Updated Tuesday 10.35am

Bishop Charles SciclunaBishop Charles Scicluna

Auxiliary Bishop Charles Scicluna has lent his support to a proposal by the Bishop of Gozo for every parish in his diocese to house and adopt a Christian family from countries where Christians are being persecuted.

In a tweet today Mgr Scicluna backed the idea, saying “Let us try it in Malta!”

Gozo Bishop Mario Grech made his suggestion while delivery homily at Xaghra Parish Church. Xaghra was one of the parishes which celebrated the feast of the Nativity of Our Lady yesterday. 

Mgr Grech referred to comments by Pope Francis that the persecuted Christians were held at the heart of Mother Church.

"How can we remain passive when an untold number of our brother Christians who refuse to surrender their faith are violated or killed?" he asked. Others, he said, were fleeing their country.

"In this context, the local Church should show its solidarity with these people. I suggest that every parish community in the Gozo diocese should host a family from among these persecuted Christians. Each parish should adopt a family and provide it with housing and the means to live.

"I know our people are generous with those in need. I am sure that in the same way as we find the funds for other projects which do not compare with this proposal, we can find the means for this act of charity.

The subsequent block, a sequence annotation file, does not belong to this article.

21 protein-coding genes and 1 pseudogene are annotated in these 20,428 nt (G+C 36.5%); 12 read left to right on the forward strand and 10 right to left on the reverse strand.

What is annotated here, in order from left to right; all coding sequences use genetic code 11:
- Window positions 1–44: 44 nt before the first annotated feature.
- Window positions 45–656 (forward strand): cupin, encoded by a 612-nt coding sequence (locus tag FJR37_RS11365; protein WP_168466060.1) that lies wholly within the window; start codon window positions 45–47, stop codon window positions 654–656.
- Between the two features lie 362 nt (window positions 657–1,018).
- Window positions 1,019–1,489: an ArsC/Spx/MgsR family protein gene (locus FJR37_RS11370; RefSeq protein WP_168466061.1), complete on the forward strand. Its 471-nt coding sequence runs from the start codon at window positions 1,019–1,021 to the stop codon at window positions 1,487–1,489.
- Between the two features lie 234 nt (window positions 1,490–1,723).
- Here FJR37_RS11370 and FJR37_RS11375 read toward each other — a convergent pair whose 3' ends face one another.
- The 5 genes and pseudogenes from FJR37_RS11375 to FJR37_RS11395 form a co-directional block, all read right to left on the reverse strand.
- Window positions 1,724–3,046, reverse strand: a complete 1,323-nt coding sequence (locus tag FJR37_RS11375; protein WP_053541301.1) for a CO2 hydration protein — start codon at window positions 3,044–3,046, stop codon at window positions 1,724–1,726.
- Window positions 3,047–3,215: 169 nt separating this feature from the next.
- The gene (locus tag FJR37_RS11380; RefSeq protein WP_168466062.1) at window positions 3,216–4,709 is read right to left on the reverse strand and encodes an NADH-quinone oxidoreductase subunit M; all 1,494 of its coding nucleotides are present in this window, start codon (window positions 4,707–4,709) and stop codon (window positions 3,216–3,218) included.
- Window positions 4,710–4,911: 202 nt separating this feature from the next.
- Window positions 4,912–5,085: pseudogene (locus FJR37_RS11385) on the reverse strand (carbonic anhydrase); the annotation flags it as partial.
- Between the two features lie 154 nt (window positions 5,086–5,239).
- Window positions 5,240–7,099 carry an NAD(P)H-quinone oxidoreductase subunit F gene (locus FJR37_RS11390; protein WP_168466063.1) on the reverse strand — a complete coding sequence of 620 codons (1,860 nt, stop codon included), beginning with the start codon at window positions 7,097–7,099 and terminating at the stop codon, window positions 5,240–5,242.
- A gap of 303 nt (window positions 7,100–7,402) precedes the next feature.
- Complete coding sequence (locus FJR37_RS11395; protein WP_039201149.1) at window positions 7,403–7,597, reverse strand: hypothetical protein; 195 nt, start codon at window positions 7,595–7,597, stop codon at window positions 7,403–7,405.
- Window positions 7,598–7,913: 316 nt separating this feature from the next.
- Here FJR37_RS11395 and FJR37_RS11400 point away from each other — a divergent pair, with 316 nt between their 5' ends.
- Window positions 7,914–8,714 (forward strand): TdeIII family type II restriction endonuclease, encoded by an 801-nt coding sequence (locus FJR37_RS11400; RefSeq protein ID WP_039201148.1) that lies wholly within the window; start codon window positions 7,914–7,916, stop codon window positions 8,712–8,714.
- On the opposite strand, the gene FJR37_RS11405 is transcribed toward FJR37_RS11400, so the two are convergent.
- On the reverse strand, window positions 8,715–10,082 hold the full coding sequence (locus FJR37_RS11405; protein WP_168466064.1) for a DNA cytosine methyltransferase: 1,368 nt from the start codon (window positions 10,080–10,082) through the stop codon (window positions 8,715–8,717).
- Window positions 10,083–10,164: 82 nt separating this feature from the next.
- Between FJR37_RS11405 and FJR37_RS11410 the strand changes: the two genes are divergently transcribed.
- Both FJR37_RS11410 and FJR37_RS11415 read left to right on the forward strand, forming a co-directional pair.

"And if we do not find the means, we should not be afraid of digging into our pockets. Hosting these people would be saving them from death."

Mgr Grech said he would be writing to the civil authorities and the Nuncio to inform them of the Church's readiness and also seek their help.

Mgr Grech also thanked those who had acted on the bishops' appeal for donations for persecuted Christians in Iraq. While he did not know the sum collected, he said some people had been very generous, and one couple had donated a month's salary. 

(Xaghra parish donated €6,000).



Mgr Grech also pointed out that in a few weeks' time he would participate in a synod of bishops which would discuss marriage and the family.

The Church, he said, could not remain indifferent to the hardship of those who had problems in their relationships.

He hoped that while the synod would propose, in a fresh way, the teachings of the Gospel, it would come out with good news for those whose marriage had failed but who did not wish to be excluded from the Church of God.

He was confident that the Church could show it could act in a versatile and creative way even in this difficult sector.   


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